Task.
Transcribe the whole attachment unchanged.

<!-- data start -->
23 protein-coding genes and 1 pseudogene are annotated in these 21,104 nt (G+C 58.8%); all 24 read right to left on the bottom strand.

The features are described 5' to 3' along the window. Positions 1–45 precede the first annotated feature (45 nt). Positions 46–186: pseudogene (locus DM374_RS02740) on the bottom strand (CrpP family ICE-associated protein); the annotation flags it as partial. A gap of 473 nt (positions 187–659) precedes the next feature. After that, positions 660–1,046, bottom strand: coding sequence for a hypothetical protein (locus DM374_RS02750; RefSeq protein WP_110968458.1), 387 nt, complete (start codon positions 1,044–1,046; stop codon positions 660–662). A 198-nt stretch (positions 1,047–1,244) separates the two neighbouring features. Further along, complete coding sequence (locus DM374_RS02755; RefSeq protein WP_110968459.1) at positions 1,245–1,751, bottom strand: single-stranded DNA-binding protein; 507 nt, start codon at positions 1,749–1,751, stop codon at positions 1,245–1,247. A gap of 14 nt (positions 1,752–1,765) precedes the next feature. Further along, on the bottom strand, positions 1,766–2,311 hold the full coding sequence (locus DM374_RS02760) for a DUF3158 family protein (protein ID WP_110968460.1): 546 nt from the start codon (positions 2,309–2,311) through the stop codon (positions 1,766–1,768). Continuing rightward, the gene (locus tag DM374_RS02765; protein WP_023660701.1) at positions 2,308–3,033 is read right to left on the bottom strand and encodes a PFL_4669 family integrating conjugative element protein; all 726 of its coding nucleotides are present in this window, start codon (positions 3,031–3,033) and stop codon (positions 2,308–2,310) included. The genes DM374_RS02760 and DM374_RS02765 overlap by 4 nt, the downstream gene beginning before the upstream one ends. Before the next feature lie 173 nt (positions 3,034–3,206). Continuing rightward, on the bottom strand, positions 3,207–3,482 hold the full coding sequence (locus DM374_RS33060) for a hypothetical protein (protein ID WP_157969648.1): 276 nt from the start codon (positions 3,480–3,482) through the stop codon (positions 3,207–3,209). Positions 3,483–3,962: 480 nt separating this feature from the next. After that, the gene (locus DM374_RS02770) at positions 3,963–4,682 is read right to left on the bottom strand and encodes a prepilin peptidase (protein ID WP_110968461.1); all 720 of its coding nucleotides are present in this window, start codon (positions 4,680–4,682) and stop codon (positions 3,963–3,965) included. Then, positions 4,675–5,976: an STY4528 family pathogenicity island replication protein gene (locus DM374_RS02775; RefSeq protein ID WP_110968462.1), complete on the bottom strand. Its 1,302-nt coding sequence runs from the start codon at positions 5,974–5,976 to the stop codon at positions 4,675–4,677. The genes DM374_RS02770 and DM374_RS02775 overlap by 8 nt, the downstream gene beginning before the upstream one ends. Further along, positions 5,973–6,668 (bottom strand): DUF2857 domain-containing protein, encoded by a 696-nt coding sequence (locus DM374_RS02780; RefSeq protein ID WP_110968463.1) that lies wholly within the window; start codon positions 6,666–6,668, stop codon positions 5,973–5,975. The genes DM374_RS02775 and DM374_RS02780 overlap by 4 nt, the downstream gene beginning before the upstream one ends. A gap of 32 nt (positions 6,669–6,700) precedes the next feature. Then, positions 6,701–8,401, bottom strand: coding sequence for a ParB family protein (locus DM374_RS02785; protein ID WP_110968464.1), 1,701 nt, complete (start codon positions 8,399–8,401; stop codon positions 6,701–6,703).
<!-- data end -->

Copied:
23 protein-coding genes and 1 pseudogene are annotated in these 21,104 nt (G+C 58.8%); all 24 read right to left on the bottom strand.

The features are described 5' to 3' along the window. Positions 1–45 precede the first annotated feature (45 nt). Positions 46–186: pseudogene (locus DM374_RS02740) on the bottom strand (CrpP family ICE-associated protein); the annotation flags it as partial. A gap of 473 nt (positions 187–659) precedes the next feature. After that, positions 660–1,046, bottom strand: coding sequence for a hypothetical protein (locus DM374_RS02750; RefSeq protein WP_110968458.1), 387 nt, complete (start codon positions 1,044–1,046; stop codon positions 660–662). A 198-nt stretch (positions 1,047–1,244) separates the two neighbouring features. Further along, complete coding sequence (locus DM374_RS02755; RefSeq protein WP_110968459.1) at positions 1,245–1,751, bottom strand: single-stranded DNA-binding protein; 507 nt, start codon at positions 1,749–1,751, stop codon at positions 1,245–1,247. A gap of 14 nt (positions 1,752–1,765) precedes the next feature. Further along, on the bottom strand, positions 1,766–2,311 hold the full coding sequence (locus DM374_RS02760) for a DUF3158 family protein (protein ID WP_110968460.1): 546 nt from the start codon (positions 2,309–2,311) through the stop codon (positions 1,766–1,768). Continuing rightward, the gene (locus tag DM374_RS02765; protein WP_023660701.1) at positions 2,308–3,033 is read right to left on the bottom strand and encodes a PFL_4669 family integrating conjugative element protein; all 726 of its coding nucleotides are present in this window, start codon (positions 3,031–3,033) and stop codon (positions 2,308–2,310) included. The genes DM374_RS02760 and DM374_RS02765 overlap by 4 nt, the downstream gene beginning before the upstream one ends. Before the next feature lie 173 nt (positions 3,034–3,206). Continuing rightward, on the bottom strand, positions 3,207–3,482 hold the full coding sequence (locus DM374_RS33060) for a hypothetical protein (protein ID WP_157969648.1): 276 nt from the start codon (positions 3,480–3,482) through the stop codon (positions 3,207–3,209). Positions 3,483–3,962: 480 nt separating this feature from the next. After that, the gene (locus DM374_RS02770) at positions 3,963–4,682 is read right to left on the bottom strand and encodes a prepilin peptidase (protein ID WP_110968461.1); all 720 of its coding nucleotides are present in this window, start codon (positions 4,680–4,682) and stop codon (positions 3,963–3,965) included. Then, positions 4,675–5,976: an STY4528 family pathogenicity island replication protein gene (locus DM374_RS02775; RefSeq protein ID WP_110968462.1), complete on the bottom strand. Its 1,302-nt coding sequence runs from the start codon at positions 5,974–5,976 to the stop codon at positions 4,675–4,677. The genes DM374_RS02770 and DM374_RS02775 overlap by 8 nt, the downstream gene beginning before the upstream one ends. Further along, positions 5,973–6,668 (bottom strand): DUF2857 domain-containing protein, encoded by a 696-nt coding sequence (locus DM374_RS02780; RefSeq protein ID WP_110968463.1) that lies wholly within the window; start codon positions 6,666–6,668, stop codon positions 5,973–5,975. The genes DM374_RS02775 and DM374_RS02780 overlap by 4 nt, the downstream gene beginning before the upstream one ends. A gap of 32 nt (positions 6,669–6,700) precedes the next feature. Then, positions 6,701–8,401, bottom strand: coding sequence for a ParB family protein (locus DM374_RS02785; protein ID WP_110968464.1), 1,701 nt, complete (start codon positions 8,399–8,401; stop codon positions 6,701–6,703).